You can select Sport+, Sport, Comfort or Economy modes to alter engine, transmission, suspension firmness, steering feel and even climate control. Economy and charge mode was my commuting go-to, offering decent acceleration despite dumbing down throttle input, with continuous battery replenishment. But “Sport” or “Sport+,” which keep the gas engine on all the time, maximizes turbo boost and speeds up gearshifts, turning the C350e into a quick sports sedan with efficiency. Our 8,200-mile sedan launched hard to 60 mph in 5.9 seconds, the electric torque on demand immediately with a bit of wheelspin at launch. Electric and turbo boost combined to offer power at any speed, with no lag and precise downshifts in “Sport.” The exhaust note was a bit puttery at idle, only a hint of sportiness when pushed. Overall, we saw an indicated 29 mpg average on premium gas after a week of mixed driving in Economy and Sport. If navigation route guidance is on in “Hybrid” mode, the system controls the battery charging according to the route, ensuring that the electric operating mode is used mostly in urban areas. ECO Assist uses the smart cruise’s radar and proximity warning to double tap through the haptic response gas pedal, telling the driver to back off the gas. The cruise control will even slow down on curves. All said, the result is a slightly more fuel-efficient, yet powerful sedan where electric propulsion is an extra edge to passing, with fuel-savings. The C-Class rides on independent multi-link front and rear suspension with coil spring, single-tube shock absorber and tubular torsion bars, plus AIRMATIC air suspension with continuously variable damper adjustment and self-levelling suspension. The result was a very relaxed ride in “Economy” or “Comfort,” absorbing bumps easily while not feeling mushy, just a whisper of driver’s mirror wind noise. Engage “Sport” and the suspension firms up, quickly swallowing imperfections with minimal travel to become a fairly responsive sedan that was fun to drive. It was neutral in turns, with minimal body lean. It isn’t AMG, but an agile and fun sedan to drive daily. Power steering was firm in feel, if a bit artificial in boost in “Economy” mode. Feel really firms up in “Sport,” still feeling a bit artificial if direct. The brakes had an abrupt initial bite as regen kicked in, then brought the 3,924-lb. car down quickly with no nose dive. For safety, we had a whole menu: pre-safe braking with pedestrian recognition, enhanced radar-based regenerative braking, active lane keeping assist, back-up camera with cross-traffic assist, blind spot assist and smart cruise.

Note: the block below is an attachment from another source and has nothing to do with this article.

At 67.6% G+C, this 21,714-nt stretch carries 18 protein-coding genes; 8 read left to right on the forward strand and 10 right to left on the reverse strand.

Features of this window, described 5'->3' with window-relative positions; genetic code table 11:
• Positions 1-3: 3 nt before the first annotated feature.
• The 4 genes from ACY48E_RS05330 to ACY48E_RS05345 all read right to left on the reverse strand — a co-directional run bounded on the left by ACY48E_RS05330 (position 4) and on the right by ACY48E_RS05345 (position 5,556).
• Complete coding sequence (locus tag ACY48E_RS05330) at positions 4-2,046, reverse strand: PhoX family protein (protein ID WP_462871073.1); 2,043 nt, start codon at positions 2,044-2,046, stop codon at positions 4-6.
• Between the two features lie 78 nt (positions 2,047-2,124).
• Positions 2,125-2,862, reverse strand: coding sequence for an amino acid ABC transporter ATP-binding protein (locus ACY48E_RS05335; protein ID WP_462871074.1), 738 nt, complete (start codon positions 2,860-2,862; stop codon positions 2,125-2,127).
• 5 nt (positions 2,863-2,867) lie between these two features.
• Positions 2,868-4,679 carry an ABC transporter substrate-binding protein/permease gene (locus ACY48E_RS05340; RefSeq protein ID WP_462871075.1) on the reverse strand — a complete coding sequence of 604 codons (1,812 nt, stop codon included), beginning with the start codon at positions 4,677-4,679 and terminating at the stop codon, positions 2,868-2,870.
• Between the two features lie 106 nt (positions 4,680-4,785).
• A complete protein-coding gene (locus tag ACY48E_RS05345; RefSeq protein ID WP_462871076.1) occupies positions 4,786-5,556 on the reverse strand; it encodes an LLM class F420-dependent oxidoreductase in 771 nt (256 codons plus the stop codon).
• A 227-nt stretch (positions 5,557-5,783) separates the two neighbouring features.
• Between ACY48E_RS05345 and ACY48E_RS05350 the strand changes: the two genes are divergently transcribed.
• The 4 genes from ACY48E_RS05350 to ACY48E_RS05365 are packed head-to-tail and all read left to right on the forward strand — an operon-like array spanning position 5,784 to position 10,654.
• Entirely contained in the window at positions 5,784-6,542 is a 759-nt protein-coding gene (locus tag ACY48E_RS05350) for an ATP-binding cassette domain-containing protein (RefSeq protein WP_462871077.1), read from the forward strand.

Benz Budget– A base gas-powered C300 is $41,400, while the plug-in hybrid C350e starts at $47,900. But options included: $800 adaptive LED headlights; $1,000 moonroof; $1,480 5-spoke alloy wheels; $1,950 leather seats; $1,030 heated/cooled front seats; $310 ambient light accents; $850 Burmeister audio; $990 head-up display; $1,200 premium package with safety systems, $2,650 navigation/multimedia; $1,090 parking assist and more for a final price of $63,515.